When Canon introduced their EOS system, Minolta struck back with their third-generation autofocus camera. These cameras were far smoother in design than the earlier releases, even compared to the i series. The xi series had blistering fast autofocus compared to earlier ones and also used the idea of fuzzy-logic and with a xi lens, it would even guess not only the focus point but also a zoom point for best composition. Minolta expanded their SLR offering even more with their third-generation offerings. They had the usual ɑ-7xi as the advanced offering and the upper-entry level ɑ-5xi. But also two lower-their entry-level cameras in the ɑ-3xi and ɑ-2xi. But it also marked the return of a professional offering the ɑ-9xi. The 9xi followed the pattern of the whole xi series with smooth lines and a total lack of buttons. But it also included is one of the fastest shutters ever produced, clocking in at 1/12000″. But now the competition had woken up and Minolta had to play catch-up. The trouble is that the xi split the opinions of many photographers, the 1990s were a weird time for photography.

Camera Review Blog No. 96 - Minolta Maxxum 3xi
The 3rd generation xi series, shown here with the 3xi the mid-entry level camera that has limited functionality but works.

Minolta’s fourth-generation SLR, the si series again offered moderate updates to metering and autofocus speed. But they dropped a lot of the stranger parts that made up the earlier xi series. But again, they skipped over a professional offering but returning to the lower-tier flagship in the ɑ-800si. But the 800si offered up something that was new for the time, the HSS system. The HSS system allowed the camera’s internal flash to act as a master strobe to trigger off-camera Minolta flashes in the earliest form of a wireless strobist system, similar to the much later Nikon Creative Lighting System. Another noted camera is the ɑ-600si Classic, which returned some physical controls.

Camera Review Blog No. 49 - Minolta Maxxum 700si
While the 700si (4th Generation) camera doesn’t have any dials, the 600si Classic returned some physical controls.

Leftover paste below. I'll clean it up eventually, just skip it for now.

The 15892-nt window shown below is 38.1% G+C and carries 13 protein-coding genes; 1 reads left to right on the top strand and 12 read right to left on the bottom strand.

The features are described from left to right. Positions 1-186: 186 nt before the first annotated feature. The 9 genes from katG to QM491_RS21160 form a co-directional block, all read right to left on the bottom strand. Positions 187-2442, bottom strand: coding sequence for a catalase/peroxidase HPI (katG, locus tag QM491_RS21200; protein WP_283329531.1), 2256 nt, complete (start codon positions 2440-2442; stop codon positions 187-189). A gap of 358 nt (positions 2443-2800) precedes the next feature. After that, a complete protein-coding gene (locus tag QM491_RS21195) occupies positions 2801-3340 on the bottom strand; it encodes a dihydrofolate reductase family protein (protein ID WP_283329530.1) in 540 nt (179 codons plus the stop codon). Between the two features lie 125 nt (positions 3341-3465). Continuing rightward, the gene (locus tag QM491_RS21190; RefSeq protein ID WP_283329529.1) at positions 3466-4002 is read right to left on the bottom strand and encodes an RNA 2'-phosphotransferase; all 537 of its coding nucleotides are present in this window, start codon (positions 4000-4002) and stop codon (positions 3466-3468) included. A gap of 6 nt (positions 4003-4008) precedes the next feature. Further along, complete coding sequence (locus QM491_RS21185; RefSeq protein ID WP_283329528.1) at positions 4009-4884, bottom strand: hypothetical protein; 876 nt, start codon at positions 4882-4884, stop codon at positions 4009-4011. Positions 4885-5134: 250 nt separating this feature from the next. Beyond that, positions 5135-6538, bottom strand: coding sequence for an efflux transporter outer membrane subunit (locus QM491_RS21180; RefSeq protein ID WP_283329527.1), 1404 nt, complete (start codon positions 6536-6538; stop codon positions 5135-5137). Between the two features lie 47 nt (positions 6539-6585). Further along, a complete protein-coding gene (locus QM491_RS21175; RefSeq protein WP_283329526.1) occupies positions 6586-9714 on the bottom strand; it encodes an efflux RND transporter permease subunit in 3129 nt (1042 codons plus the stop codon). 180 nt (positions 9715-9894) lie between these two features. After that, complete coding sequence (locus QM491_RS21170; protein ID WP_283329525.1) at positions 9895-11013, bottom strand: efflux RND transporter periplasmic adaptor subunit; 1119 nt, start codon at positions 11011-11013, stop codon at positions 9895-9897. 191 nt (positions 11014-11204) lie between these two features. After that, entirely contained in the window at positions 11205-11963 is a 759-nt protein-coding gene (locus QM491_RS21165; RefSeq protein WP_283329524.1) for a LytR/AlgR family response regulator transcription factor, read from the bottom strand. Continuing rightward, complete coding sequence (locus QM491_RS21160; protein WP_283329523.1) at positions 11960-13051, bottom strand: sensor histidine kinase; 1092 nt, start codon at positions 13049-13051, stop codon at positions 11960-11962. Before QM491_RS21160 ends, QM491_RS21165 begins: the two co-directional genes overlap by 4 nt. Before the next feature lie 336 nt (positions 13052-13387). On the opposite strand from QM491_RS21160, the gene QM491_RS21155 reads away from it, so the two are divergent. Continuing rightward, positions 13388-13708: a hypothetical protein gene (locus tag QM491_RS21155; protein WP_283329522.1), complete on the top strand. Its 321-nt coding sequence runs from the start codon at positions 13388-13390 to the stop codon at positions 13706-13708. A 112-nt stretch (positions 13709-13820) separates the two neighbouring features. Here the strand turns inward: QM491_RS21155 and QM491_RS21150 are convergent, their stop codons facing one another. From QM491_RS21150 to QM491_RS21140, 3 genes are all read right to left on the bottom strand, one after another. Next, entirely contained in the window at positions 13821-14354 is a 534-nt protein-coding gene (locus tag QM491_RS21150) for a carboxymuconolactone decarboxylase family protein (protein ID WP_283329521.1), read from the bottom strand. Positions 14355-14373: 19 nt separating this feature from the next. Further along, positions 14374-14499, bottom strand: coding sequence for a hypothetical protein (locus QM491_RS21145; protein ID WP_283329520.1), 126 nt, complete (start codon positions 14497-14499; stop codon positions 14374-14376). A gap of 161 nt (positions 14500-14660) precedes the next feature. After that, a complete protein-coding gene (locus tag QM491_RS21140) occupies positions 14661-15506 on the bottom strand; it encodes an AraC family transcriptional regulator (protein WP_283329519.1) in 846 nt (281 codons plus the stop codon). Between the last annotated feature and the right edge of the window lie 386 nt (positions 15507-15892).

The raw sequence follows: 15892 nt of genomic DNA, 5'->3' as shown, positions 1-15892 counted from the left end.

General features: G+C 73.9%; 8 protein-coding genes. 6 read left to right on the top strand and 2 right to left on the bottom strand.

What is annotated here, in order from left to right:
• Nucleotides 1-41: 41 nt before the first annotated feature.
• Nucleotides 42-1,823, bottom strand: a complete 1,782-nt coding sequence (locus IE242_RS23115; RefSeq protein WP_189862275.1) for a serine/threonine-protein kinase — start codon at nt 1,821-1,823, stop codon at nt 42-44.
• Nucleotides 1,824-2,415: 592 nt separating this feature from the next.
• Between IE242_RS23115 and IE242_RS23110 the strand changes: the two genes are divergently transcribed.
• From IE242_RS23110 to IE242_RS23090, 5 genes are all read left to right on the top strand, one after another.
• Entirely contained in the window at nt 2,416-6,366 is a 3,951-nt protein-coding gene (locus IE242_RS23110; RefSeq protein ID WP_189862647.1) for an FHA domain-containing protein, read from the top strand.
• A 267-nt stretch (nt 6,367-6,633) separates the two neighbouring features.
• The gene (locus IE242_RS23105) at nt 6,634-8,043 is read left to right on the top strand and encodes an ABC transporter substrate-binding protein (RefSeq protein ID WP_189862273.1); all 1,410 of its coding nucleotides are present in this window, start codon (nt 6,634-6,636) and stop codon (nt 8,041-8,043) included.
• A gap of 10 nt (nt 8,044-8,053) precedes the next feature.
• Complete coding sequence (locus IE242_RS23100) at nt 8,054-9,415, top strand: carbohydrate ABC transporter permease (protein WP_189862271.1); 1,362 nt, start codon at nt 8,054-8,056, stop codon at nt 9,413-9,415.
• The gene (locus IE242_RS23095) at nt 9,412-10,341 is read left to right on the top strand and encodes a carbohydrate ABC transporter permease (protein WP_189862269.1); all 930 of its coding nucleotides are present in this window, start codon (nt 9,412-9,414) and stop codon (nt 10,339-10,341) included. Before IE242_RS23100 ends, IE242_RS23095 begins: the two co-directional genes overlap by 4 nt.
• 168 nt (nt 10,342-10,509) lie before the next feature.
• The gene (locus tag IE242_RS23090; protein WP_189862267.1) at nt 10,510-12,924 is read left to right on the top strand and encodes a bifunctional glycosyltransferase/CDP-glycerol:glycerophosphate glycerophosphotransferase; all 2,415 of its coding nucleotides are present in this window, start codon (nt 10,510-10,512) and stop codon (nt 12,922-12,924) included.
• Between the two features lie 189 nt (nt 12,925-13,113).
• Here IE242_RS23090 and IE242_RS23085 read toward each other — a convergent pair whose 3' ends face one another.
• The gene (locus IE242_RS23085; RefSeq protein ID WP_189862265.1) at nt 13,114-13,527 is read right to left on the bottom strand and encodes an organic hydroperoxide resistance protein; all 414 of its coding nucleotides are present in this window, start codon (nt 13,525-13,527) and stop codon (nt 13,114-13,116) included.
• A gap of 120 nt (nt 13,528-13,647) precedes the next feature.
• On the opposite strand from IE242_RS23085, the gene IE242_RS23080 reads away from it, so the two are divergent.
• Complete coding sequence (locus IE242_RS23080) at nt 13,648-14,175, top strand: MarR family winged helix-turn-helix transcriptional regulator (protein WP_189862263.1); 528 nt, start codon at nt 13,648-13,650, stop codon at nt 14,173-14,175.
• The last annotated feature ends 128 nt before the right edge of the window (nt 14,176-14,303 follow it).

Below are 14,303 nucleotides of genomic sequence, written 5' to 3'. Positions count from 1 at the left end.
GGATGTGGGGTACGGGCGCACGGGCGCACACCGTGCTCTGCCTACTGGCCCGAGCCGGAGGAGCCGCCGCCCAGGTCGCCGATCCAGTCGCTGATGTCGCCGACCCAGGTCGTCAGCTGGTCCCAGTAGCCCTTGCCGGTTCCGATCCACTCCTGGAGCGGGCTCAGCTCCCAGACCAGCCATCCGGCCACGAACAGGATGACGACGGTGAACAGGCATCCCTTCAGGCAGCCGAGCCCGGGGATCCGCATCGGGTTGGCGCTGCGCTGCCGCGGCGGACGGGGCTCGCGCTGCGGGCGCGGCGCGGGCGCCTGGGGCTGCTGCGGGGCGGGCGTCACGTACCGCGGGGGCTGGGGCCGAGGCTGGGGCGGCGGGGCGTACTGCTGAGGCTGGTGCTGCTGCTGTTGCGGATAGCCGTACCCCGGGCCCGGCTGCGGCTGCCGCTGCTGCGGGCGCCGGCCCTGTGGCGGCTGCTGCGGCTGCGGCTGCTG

The fifth and final generation of Minolta SLRs paired things down the return of a professional camera the ɑ-9 became the ultimate SLR in the Minolta lineup. Taking all the best options from previous models, fast shutter, HSS, built-in flash, and a carbon fibre shutter curtain. They also had three lower-tier systems the ɑ-3, ɑ-4, and a-5. And the last SLR and often more desired than the ɑ-9, the ɑ-7. The one thing to note is that both the ɑ-5 and ɑ-7 formed the base for the Konica-Minolta dSLR offerings. Another note is that out of the box, the ɑ-9 does not support SSM lenses, but some were upgraded, look under customer 20 and if there’s a fourth option, your camera is updated. And the design linage of the ɑ-9 lives on with the Sony ɑ-900, ɑ-99, and ɑ-99ii.

Camera Review Blog No. 106 - Minolta Maxxum 9
The 5th and final generation offered up some amazing cameras before going digital and selling off to Sony.

It is also worth noting that the Alpha lenses still stand up today and Minolta had several firsts for these autofocus lenses. Many of the original offerings are based on Leica optical designs and lenses like the 35-70 f/4 is a compact mid-range zoom no bigger than your average prime lens. It is paired with the 70-210mm f/4 known as the beer can is probably your best starting points for an Alpha system and can be had at a fair price. They also offered up an 80-200mm f/2.8 APO lens, a first in the world and the only reflex lens in autofocus the 500mm.

Want a subscription to SilverGrain Classics and are a fan of Classic Camera Revival? Visit their shop online and buy a magazine or a subscription? Looking for a good spot to get your gear and material fix check out Burlington Camera (Burlington, ON), Downtown Camera (Toronto, ON), Film Plus (Toronto, ON), Belle Arte Camera (Hamilton, ON), Pond’s FotoSource (Guleph, ON), Foto Art Camera (Owen Sound, ON). Out West there’s Kerrisdale Cameras (BC), The Camera Store (Calgary, AB) and Beau Photo Supply (Vancouver, BC). Additionally you can order online at Argentix (Quebec), buyfilm.ca (Ontario), the Film Photography Project or Freestyle Photographic. Looking for development options, check out these labs that have our support, Boréalis Photo Lab, Old School Photo Lab, The Darkroom, and Film Rescue International.